The most important thing you can do after you receive an HIV diagnosis is to begin seeing a doctor. Make sure the doctor you choose is an HIV specialist so they are current on all of the new treatments and trends. This is very important because there have been so many improvements and conveniences to medications over the past several years. Your HIV specialist can begin monitoring your body and your HIV. Seeing a doctor regularly will help assure you’ll start treatment, get it right and stick with it .
Your First Doctor Visit
It is extremely important that you are completely honest with your doctor and staff members. If you think a question might be a little too personal or intrusive, just ask why the question is important and listen to the answer rather than being evasive. Things you think are minor or have no significance can actually be very important to your treatment.
Your doctor will review your tests and information then work with you on an individualized regimen that will be based on many of the following factors:
- Pre-existing physical conditions, ailments and diseases
It's Recommended To Start Treatment Immediately.
The CD4 test measures your CD4 T-cells or just “T-cells.” Your T-cells play an important part in the immune system and HIV, as time goes on, destroys them. The average person without HIV has between 500 and 1200 T-cells (which are measured within a cubic millimeter of blood). When your T-cells drop below 200 or when you have an opportunistic infection, you are considered to have AIDS.
The World Health Organization (WHO) guidelines earlier (2006) gave the 200 T-cell mark as the point to start treatment. This is still a starting point in some developing countries. Until the recent guidelines change for the U.S., most physicians would start patients on therapy between the 350 and 500 T-cell mark. Many physicians who recommend starting sooner did so to make sure there is no damage at all to the immune system.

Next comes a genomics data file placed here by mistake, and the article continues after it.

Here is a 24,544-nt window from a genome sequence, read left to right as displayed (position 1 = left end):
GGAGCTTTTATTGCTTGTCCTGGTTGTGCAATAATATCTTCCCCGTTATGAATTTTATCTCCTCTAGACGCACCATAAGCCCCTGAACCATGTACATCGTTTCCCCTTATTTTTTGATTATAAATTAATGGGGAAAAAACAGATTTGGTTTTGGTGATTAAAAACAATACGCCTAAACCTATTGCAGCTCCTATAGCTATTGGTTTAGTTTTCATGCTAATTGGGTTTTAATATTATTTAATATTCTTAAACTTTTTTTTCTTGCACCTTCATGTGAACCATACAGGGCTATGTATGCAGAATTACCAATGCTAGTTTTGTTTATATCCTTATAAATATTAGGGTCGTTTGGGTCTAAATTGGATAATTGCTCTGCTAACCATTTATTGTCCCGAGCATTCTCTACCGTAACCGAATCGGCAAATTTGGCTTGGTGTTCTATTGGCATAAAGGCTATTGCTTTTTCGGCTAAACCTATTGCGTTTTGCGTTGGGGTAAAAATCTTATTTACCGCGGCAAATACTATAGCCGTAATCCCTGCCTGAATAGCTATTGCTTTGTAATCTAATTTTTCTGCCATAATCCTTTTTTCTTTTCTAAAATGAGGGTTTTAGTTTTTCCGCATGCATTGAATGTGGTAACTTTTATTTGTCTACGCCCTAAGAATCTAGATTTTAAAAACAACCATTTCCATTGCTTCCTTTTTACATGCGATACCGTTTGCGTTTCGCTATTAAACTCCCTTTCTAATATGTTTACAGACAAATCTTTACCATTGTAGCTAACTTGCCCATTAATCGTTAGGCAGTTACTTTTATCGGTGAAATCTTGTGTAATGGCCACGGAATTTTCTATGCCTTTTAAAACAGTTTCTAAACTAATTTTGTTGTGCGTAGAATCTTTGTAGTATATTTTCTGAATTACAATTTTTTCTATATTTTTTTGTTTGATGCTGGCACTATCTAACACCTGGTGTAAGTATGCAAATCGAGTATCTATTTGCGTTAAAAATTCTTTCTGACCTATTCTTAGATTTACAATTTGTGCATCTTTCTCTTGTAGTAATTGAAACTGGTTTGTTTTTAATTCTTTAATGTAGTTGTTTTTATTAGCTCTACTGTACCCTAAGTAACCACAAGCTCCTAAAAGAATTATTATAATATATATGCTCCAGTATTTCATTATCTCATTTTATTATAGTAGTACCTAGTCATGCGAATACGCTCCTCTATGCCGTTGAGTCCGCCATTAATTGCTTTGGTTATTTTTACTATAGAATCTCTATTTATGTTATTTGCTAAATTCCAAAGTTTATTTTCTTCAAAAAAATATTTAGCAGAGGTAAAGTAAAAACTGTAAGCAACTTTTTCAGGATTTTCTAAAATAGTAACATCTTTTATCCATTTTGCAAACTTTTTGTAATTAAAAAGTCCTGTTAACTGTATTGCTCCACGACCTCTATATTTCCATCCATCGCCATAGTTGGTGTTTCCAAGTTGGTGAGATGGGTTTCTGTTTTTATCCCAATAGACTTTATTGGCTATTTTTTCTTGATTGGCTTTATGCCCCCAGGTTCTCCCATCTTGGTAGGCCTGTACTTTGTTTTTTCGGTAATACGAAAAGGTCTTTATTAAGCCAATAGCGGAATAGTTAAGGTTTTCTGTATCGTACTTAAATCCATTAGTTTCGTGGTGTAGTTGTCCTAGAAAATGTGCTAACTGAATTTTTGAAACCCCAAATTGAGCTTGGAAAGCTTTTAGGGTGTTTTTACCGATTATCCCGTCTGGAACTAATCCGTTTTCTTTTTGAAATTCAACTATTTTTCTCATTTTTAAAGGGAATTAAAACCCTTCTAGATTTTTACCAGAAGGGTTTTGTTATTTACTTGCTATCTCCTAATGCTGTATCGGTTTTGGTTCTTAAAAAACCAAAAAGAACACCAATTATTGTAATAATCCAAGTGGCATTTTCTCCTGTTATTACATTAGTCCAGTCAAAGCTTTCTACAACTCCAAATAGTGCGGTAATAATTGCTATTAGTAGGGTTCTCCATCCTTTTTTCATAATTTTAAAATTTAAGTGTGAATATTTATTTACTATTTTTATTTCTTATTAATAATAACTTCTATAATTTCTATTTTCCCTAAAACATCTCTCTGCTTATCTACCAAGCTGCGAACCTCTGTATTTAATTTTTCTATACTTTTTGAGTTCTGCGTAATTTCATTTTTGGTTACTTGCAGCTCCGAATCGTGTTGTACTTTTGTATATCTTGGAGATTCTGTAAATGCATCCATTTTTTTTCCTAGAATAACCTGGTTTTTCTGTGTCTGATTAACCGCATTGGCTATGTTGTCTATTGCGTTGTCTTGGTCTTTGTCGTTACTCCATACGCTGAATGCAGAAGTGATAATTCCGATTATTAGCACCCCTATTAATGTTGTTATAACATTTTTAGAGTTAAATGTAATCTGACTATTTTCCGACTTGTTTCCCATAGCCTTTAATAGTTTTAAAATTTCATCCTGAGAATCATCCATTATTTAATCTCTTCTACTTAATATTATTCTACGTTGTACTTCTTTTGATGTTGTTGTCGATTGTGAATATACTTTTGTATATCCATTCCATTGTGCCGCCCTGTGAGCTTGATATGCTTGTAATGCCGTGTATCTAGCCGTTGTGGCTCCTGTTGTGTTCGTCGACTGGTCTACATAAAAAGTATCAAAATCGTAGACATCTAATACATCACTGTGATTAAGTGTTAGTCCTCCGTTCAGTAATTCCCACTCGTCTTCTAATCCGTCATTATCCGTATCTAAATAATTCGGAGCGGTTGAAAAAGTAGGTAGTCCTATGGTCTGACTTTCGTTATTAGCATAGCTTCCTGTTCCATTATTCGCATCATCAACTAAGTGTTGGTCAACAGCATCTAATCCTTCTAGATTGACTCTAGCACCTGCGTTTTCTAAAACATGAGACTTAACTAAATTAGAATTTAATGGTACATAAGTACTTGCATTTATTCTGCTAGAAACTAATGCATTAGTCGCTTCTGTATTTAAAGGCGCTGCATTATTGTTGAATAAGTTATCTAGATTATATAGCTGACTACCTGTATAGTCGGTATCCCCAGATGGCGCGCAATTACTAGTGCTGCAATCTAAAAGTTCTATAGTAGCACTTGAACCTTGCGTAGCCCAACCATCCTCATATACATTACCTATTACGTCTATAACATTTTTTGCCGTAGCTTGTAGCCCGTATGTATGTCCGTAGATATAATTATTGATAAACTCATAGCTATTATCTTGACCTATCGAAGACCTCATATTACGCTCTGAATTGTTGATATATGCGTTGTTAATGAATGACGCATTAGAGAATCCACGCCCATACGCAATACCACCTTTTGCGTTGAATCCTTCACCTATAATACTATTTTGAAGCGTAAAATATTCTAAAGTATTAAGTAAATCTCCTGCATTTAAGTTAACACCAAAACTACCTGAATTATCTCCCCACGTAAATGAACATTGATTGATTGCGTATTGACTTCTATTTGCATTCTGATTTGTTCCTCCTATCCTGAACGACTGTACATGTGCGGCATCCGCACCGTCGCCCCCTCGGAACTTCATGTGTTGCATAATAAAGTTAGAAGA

Now however, findings from two large trials that addressed the optimal time to initiate ART - START (Strategic Timing of Antiretroviral Therapy) and TEMPRANO—have led the guidelines panel to recommend immediate treatment, for all patients, regardless of CD4 cell count. Both studies demonstrated about a 50% reduction in morbidity and mortality among HIV-infected individuals with CD4 counts greater than 500 to receive ART immediately versus delaying initiation of ART. Prompt initiation of ART is particularly important for patients with certain clinical conditions which are the following:
The decision to initiate treatment will also include consideration of a patient’s comorbid conditions (additional diseases or disorders) and his or her willingness and readiness to initiate therapy. On a case-by-case basis, ART may be delayed because of clinical and/or psychosocial factors however, therapy should be initiated as soon as possible.
Your First HIV Treatment Regimen
Copyright 2018, Positive Health Publications, Inc.
This magazine is intended to enhance your relationship with your doctor - not replace it! Medical treatments and products should always be discussed with a licensed physician who has experience treating HIV and AIDS!